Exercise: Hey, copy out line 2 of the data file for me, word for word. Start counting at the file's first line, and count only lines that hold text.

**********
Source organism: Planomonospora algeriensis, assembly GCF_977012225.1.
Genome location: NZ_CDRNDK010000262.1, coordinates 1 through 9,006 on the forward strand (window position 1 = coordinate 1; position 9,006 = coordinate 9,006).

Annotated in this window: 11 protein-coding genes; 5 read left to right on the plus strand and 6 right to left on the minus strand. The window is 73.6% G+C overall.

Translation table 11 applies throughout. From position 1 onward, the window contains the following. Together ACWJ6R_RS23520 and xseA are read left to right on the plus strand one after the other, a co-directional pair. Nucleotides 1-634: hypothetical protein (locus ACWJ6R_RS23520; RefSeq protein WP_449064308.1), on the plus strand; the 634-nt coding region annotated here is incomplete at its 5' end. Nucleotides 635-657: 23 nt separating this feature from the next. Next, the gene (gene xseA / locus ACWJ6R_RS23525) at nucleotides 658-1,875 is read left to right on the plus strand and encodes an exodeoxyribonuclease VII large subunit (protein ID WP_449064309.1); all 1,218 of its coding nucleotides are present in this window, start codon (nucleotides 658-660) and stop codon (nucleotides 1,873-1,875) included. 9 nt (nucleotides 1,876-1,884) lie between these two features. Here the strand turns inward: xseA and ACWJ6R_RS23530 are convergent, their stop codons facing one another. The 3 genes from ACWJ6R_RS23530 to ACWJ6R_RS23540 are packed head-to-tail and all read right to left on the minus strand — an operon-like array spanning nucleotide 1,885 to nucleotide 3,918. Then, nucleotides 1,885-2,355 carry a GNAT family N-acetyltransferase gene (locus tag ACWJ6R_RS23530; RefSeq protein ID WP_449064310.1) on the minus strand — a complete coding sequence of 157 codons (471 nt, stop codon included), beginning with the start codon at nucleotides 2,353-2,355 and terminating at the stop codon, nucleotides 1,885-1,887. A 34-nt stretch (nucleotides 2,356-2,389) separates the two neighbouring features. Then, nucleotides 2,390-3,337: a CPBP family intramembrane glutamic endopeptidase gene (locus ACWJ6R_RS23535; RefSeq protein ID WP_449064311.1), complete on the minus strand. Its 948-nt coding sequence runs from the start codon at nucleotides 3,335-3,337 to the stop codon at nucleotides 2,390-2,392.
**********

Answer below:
Genome location: NZ_CDRNDK010000262.1, coordinates 1 through 9,006 on the forward strand (window position 1 = coordinate 1; position 9,006 = coordinate 9,006).